Elliot Rodger’s mental state and his YouTube manifesto, describing his loneliness, his frustrations with being a virgin at 22 and at having never kissed a girl, are incredibly troubling. The mental-health issues aren’t things I’m going to get into, and in no way do I want to downplay their significance. It’s the idea that an entire community exists, one centered around picking up girls – frustrations with girls – “playing” girls, (not to mention the unspoken solidarity females can exhibit when complaining about men), that also troubles me. It’s an indication we may have lost our way.
An old roommate once summed it up nicely: We are all just looking for a profound love. The path to finding that love can make for bumps on the road, perhaps more for some than others. But these hiccups are simply leading us to a place where, not only do we love ourselves, we can be the best partner possible to someone else.
It reminds me of a favorite quote: God has put people in our lives so that we may be a blessing to them.
Binaries can help us make sense of our relationships, for a time, but they aren’t truths. If Elliot Rodger had been mentally able to take a leap of faith to look beyond the “narrative fallacy” of him being the nice guy, he may have found himself in another position. As a boyfriend. As a husband, and later as a father. Watching that video – I saw a boy who had decided something about himself years ago. The irony, of course, is that the girls he felt had rejected him are reconciling their own heteronormative relationship roles, and he used theirs (“sluts”) against them. And now there are six victims who won’t be able to love on this earth again.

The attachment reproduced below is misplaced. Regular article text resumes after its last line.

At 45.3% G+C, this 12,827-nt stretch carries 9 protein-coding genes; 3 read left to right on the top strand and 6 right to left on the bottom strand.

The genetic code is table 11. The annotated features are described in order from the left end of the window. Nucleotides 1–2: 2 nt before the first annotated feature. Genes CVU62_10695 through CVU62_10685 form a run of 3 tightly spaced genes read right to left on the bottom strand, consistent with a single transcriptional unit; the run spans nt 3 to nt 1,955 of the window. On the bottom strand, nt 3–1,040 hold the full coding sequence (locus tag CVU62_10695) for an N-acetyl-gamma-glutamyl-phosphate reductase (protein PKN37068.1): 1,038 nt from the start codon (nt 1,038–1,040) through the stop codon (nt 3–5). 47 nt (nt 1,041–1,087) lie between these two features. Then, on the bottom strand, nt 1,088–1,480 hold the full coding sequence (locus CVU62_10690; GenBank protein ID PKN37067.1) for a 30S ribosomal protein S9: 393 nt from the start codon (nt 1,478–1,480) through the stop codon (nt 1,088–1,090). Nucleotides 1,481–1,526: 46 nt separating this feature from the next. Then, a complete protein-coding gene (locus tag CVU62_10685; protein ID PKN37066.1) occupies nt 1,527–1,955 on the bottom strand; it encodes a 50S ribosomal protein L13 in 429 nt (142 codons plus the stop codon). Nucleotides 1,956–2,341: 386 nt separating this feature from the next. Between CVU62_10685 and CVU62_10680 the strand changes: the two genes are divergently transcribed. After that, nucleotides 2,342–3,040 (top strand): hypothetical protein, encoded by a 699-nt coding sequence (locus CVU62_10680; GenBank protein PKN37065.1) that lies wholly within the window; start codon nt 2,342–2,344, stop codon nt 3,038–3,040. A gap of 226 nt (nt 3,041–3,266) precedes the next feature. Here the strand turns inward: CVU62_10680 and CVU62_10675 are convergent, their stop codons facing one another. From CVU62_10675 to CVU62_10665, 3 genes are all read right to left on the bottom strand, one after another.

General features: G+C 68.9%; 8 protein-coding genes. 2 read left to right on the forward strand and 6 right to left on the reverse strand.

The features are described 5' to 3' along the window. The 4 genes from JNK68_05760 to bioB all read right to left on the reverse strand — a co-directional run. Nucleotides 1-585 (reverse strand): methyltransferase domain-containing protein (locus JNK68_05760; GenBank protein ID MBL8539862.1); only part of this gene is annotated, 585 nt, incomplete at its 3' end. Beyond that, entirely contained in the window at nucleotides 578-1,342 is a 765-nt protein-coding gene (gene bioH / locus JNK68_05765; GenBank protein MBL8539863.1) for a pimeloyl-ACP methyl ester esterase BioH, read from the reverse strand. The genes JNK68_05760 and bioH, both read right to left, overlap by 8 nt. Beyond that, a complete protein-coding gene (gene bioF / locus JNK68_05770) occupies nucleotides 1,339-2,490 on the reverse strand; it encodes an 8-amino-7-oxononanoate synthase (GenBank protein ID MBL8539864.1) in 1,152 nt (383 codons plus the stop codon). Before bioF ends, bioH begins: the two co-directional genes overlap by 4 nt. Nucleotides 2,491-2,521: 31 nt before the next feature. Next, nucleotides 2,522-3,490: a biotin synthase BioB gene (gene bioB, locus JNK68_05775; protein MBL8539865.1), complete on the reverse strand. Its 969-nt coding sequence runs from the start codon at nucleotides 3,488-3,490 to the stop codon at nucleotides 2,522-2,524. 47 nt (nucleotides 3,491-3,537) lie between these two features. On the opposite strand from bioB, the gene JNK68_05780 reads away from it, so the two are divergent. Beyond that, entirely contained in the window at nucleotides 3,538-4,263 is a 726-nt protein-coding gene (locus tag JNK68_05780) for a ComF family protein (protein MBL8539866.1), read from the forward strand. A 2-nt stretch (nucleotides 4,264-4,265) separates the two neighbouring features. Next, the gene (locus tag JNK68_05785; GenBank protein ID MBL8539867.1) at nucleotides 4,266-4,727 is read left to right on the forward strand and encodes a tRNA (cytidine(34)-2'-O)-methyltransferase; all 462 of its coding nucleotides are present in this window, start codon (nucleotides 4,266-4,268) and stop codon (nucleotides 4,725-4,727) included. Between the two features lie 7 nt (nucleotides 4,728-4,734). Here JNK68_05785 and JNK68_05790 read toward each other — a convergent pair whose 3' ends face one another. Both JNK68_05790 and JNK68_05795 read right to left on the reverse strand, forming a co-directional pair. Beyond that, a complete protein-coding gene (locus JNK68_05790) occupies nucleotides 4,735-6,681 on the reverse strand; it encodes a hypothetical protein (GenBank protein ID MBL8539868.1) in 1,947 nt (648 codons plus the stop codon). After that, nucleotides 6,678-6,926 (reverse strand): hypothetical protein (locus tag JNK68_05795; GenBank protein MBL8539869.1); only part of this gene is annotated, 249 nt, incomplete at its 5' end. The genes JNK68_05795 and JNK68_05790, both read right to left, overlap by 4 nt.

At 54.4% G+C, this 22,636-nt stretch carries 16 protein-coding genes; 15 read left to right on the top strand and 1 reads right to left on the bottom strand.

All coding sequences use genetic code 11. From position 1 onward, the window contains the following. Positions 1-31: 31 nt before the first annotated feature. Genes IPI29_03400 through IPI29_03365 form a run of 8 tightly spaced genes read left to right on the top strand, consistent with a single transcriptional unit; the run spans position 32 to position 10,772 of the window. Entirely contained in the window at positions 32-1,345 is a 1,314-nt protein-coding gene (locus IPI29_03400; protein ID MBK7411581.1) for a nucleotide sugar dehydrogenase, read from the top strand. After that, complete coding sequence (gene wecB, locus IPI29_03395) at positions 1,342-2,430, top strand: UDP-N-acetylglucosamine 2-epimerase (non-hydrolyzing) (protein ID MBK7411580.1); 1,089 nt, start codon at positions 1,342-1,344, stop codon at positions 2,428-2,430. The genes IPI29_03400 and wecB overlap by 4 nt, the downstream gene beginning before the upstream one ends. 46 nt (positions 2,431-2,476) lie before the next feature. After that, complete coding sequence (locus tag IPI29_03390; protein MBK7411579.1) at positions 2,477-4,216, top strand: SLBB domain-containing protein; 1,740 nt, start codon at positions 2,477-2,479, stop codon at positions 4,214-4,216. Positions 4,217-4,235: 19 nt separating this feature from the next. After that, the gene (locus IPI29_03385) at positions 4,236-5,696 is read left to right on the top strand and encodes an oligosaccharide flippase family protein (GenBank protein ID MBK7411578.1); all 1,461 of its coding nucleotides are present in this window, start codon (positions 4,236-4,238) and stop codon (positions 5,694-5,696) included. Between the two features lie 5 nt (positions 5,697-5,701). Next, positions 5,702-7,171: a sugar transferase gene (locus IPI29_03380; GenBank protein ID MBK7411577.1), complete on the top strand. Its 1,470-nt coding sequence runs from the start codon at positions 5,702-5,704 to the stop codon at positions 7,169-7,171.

We are more than these roles. In love, we take advantage of others and find ourselves taken advantage of. We act without integrity, and surprise ourselves with our restraint. We don’t need to pigeon-hole it, or why. If you’re stuck in a relationship-role box, I encourage you to question it. And never doubt how whole you were all along.
When I was 26 and on eHarmony, I put my geographical distance for matches at a solid 60 miles from my location. You start to re-think those decisions as you get older. I changed my eHarmony match parameters today – I am matching with anyone located in the 48 contiguous states (plus Hawaii and Alaska), who has also requested those parameters.
As I get older, I find that finding that important person has become, important. I’ve never told myself I wouldn’t relocate for love, but I haven’t been open to it. The thing is – taking a look at why we might not be open to relocating is important to figuring out where to go from there.
Deep, deep, deep (you have to dig really really deeply) down, I love Los Angeles. There is a busyness and hectic feeling to the city I don’t know if I could keep up with as I get older, and certainly money and the want for a house will become problems at some point, but my unwillingness to relocate does beg the question: do I truly believe I’m ready to meet my mate? If I knew 100% that I would meet the person I will eventually marry in a particular city in the next year, would I move? I *think* so.